The Maine coon is one of the largest breeds of cats. These gentle giants usually average between 8 and 18 pounds in size as adults. Note that these kitties take a bit longer than other types of cats to mature and won't achieve their full adult weight until they reach around 5 years old.
A Weighty Issue
Female Maine coon cats are smaller than their male counterparts, averaging between 8 and 12 pounds when they reach adulthood. Some females may weigh up to 14 pounds, according to "Maine Coon Cats: Everything about Purchase, Care, Nutrition, Reproduction, Diseases and Behavior." Mature male Maine coons are usually between 12 and 18 pounds in size. While some Maine coons may exceed these weight ranges, contrary to popular belief, this is not common. Although Maine coon cats are big-boned muscular kitties who do tend to weigh slightly more than your average American shorthair, their long, puffy coats give them the illusion of being even bigger than they are.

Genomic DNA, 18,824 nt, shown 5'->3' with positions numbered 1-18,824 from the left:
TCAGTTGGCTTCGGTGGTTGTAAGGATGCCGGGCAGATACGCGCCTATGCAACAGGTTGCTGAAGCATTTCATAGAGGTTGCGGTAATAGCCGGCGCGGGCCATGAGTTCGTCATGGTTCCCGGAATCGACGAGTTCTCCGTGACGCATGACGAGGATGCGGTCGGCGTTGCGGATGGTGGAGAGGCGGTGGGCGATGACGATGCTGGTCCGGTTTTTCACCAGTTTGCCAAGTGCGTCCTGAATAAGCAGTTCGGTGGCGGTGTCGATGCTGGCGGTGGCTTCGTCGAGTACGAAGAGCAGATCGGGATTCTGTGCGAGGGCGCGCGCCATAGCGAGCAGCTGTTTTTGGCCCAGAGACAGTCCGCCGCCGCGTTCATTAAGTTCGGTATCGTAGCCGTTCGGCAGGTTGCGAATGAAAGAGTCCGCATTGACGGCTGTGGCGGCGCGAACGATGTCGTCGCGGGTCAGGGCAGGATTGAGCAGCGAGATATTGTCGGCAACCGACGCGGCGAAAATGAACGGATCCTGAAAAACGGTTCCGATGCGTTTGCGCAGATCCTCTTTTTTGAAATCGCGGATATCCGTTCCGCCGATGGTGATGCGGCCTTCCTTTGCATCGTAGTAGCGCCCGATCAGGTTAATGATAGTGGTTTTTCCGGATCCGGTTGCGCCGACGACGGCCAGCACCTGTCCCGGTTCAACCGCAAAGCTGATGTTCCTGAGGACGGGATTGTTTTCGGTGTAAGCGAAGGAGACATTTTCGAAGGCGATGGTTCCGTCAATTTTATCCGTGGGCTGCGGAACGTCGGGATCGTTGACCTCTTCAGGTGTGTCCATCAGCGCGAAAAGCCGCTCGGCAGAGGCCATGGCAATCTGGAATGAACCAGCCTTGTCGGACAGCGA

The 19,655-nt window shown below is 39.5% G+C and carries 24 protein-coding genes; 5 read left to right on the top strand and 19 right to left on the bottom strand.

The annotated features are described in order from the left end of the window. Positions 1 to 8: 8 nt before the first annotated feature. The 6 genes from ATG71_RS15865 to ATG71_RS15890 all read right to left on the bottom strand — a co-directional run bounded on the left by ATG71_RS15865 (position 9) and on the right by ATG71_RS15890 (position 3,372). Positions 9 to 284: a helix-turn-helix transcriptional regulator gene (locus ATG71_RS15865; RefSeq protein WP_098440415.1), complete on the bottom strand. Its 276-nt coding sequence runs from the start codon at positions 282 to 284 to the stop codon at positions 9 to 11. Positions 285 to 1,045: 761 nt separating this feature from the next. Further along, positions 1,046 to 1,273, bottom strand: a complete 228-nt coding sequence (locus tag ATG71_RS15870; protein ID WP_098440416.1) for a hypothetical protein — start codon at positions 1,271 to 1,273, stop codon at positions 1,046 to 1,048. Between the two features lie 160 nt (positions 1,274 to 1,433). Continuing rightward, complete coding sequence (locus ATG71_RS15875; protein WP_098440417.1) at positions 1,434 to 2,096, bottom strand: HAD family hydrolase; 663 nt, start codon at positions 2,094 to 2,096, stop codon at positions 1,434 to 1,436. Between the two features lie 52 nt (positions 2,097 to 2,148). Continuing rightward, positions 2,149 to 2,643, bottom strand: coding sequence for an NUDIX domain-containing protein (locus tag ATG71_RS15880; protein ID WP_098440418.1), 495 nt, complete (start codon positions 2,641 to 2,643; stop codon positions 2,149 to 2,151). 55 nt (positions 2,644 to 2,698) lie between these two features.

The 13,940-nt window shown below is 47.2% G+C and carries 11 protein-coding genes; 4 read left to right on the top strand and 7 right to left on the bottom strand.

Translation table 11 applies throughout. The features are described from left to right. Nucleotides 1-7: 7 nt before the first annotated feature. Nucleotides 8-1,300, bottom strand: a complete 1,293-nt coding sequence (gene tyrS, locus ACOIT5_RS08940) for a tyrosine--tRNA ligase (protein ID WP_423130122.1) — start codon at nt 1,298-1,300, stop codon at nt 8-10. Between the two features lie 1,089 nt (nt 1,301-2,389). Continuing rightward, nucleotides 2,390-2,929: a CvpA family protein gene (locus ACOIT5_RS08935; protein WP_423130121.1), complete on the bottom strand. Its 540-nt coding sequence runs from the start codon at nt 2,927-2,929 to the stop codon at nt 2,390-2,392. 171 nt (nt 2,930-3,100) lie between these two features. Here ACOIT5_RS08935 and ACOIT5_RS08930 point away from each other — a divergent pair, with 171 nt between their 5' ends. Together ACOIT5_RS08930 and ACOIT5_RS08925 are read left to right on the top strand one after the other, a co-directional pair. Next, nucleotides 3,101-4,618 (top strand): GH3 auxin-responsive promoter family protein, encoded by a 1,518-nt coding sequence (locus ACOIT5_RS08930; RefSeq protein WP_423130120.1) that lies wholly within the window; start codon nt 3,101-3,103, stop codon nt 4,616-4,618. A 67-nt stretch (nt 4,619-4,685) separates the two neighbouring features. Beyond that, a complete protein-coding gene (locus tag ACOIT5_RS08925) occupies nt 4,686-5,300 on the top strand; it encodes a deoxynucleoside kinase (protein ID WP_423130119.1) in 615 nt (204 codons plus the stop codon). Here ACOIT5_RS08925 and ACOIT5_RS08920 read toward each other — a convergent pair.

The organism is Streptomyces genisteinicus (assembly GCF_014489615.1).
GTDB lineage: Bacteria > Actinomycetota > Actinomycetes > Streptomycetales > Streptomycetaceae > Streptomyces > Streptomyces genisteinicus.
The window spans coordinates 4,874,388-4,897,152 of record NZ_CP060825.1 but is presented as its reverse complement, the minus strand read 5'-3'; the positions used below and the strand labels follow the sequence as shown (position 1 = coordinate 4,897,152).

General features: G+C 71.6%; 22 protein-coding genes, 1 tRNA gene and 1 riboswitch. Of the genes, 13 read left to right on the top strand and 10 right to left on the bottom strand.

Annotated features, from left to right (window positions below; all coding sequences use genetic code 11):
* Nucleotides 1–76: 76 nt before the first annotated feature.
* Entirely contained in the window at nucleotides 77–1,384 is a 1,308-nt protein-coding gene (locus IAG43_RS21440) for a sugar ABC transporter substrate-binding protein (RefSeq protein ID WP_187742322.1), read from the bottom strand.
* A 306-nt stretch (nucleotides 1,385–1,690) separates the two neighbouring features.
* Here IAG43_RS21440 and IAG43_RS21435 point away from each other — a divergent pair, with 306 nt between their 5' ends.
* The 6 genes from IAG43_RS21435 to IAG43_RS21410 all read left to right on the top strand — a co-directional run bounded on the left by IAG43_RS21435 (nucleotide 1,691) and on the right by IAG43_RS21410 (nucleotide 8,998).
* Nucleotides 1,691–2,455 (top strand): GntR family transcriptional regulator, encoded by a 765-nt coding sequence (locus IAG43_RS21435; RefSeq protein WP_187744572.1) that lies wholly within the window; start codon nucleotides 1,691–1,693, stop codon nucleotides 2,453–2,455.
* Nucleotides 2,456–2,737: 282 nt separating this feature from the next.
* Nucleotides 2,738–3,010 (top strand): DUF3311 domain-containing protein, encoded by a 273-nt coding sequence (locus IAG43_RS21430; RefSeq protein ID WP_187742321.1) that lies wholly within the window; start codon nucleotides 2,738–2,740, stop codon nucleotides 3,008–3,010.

Consult with your vet to determine the ideal weight for your Maine coon kitty. This breed has a tendency to become overweight without proper exercise and careful dietary management, according to the Hill's Pet Nutrition website. It's important to keep your Maine coon's weight in check because this breed is prone to hip dysplasia, a condition that rapid weight gain and obesity may worsen, warns petMD.
- Maine Coon Cats: Everything about Purchase, Care, Nutrition, Reproduction, Diseases, and Behavior; Carol Himsel Daly
- Hill's Pet Nutrition: Maine Coon at a Glance
- petMD: Hip Dysplasia in Cats
- Doctors Foster and Smith: Maine Coon
- Fanciers.com: The Maine Coon: Cat Breed FAQ
- Tanstaafl & Calicoon: MC Seminar -- CFA Standard
Based in Las Vegas, Susan Paretts has been writing since 1998. She writes about many subjects including pets, finances, crafts, food, home improvement, shopping and going green. Her articles, short stories and reviews have appeared on City National Bank's website and on The Noseprint. Paretts holds a Master of Professional Writing from the University of Southern California.